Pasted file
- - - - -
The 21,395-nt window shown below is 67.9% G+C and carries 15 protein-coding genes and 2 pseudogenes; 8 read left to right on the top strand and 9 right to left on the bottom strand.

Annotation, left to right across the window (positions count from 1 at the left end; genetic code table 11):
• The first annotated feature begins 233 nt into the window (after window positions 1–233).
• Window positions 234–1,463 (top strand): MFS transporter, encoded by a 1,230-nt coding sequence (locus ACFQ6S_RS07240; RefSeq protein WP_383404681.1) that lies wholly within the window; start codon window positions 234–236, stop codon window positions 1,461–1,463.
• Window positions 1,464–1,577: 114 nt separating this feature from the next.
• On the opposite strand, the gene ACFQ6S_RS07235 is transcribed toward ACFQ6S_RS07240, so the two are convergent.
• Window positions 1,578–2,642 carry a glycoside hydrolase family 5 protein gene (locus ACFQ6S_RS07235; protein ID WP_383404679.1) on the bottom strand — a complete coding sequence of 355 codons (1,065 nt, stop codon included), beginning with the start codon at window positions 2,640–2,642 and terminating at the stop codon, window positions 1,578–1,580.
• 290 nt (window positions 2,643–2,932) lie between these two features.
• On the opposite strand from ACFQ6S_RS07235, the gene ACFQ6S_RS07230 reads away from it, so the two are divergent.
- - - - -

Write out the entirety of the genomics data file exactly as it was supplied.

The 21,395-nt window shown below is 67.9% G+C and carries 15 protein-coding genes and 2 pseudogenes; 8 read left to right on the top strand and 9 right to left on the bottom strand.

Annotation, left to right across the window (positions count from 1 at the left end; genetic code table 11):
• The first annotated feature begins 233 nt into the window (after window positions 1–233).
• Window positions 234–1,463 (top strand): MFS transporter, encoded by a 1,230-nt coding sequence (locus ACFQ6S_RS07240; RefSeq protein WP_383404681.1) that lies wholly within the window; start codon window positions 234–236, stop codon window positions 1,461–1,463.
• Window positions 1,464–1,577: 114 nt separating this feature from the next.
• On the opposite strand, the gene ACFQ6S_RS07235 is transcribed toward ACFQ6S_RS07240, so the two are convergent.
• Window positions 1,578–2,642 carry a glycoside hydrolase family 5 protein gene (locus ACFQ6S_RS07235; protein ID WP_383404679.1) on the bottom strand — a complete coding sequence of 355 codons (1,065 nt, stop codon included), beginning with the start codon at window positions 2,640–2,642 and terminating at the stop codon, window positions 1,578–1,580.
• 290 nt (window positions 2,643–2,932) lie between these two features.
• On the opposite strand from ACFQ6S_RS07235, the gene ACFQ6S_RS07230 reads away from it, so the two are divergent.